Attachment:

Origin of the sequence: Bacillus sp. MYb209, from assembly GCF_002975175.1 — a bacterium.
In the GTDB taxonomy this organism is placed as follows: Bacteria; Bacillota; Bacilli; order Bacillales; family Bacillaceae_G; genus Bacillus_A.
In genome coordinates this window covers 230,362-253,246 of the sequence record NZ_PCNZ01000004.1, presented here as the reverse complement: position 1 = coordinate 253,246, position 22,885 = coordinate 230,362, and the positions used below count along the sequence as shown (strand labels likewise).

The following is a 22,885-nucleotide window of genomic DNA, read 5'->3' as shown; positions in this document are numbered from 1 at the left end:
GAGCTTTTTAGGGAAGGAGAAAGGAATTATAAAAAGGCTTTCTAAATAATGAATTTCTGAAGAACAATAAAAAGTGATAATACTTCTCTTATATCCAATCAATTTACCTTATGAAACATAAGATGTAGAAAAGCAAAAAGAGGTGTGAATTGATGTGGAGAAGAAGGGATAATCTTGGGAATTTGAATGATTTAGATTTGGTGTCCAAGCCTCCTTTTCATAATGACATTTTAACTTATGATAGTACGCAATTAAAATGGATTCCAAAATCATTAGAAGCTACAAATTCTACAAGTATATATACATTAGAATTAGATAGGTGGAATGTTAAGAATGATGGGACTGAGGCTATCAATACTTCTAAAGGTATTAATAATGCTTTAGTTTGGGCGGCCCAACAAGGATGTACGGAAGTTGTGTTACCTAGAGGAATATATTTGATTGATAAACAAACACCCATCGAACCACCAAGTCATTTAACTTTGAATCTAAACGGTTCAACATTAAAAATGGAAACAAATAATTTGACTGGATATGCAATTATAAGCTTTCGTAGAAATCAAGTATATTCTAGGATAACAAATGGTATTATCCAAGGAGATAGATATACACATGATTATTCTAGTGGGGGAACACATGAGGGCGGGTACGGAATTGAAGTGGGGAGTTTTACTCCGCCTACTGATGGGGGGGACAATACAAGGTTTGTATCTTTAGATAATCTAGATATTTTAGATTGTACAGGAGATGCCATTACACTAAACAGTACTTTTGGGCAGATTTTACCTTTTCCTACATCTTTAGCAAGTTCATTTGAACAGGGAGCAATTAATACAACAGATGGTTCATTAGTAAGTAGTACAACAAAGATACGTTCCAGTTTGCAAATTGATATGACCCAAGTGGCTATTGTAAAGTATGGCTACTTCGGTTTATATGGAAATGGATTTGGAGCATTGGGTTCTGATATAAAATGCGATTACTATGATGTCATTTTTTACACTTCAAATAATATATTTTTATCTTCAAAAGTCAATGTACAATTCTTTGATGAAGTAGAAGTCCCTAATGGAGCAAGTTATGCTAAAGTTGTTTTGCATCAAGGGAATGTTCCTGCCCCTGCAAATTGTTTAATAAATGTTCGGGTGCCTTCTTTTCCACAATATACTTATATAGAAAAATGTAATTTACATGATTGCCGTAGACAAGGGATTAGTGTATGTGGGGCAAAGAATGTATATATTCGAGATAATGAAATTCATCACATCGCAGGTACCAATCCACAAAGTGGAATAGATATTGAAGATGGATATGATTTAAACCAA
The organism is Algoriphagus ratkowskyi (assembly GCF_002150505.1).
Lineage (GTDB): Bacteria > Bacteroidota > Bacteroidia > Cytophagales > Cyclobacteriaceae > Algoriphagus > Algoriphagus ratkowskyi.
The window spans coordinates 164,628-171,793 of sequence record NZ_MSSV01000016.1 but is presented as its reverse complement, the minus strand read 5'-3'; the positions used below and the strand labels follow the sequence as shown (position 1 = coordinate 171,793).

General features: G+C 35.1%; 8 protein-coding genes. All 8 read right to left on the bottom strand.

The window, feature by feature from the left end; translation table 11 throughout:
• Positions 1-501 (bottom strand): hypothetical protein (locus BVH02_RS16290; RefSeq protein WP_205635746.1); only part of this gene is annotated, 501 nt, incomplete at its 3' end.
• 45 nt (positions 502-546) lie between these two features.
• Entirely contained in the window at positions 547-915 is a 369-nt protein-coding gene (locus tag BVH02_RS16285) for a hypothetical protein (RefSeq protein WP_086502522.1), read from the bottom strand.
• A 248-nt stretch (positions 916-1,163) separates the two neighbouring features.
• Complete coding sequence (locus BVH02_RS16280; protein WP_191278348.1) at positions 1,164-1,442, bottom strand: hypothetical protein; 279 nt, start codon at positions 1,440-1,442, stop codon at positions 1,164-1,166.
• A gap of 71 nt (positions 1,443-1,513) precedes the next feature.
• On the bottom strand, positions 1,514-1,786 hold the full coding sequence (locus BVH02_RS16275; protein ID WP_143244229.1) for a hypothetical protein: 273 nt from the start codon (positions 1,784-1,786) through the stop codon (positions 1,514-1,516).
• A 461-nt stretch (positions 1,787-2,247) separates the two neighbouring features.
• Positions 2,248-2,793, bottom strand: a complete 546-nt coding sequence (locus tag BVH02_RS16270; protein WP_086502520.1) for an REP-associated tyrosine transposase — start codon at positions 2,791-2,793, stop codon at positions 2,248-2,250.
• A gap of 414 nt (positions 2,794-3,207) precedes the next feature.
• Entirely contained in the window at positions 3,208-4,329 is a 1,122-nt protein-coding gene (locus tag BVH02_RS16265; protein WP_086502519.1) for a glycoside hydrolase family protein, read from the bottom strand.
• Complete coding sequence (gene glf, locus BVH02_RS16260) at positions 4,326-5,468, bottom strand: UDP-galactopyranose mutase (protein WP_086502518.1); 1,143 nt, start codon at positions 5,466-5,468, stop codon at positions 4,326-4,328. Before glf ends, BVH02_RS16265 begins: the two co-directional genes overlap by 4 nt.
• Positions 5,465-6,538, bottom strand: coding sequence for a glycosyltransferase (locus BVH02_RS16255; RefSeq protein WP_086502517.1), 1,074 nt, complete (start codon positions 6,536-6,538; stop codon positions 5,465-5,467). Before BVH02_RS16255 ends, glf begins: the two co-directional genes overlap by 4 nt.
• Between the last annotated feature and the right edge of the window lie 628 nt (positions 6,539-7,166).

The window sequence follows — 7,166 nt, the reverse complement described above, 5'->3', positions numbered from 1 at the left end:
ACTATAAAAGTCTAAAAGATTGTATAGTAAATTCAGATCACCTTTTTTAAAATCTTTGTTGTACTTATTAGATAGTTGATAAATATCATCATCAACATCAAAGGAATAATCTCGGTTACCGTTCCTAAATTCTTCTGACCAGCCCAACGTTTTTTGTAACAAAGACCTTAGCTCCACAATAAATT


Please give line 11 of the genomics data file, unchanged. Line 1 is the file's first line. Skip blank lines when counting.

• Positions 1-501 (bottom strand): hypothetical protein (locus BVH02_RS16290; RefSeq protein WP_205635746.1); only part of this gene is annotated, 501 nt, incomplete at its 3' end.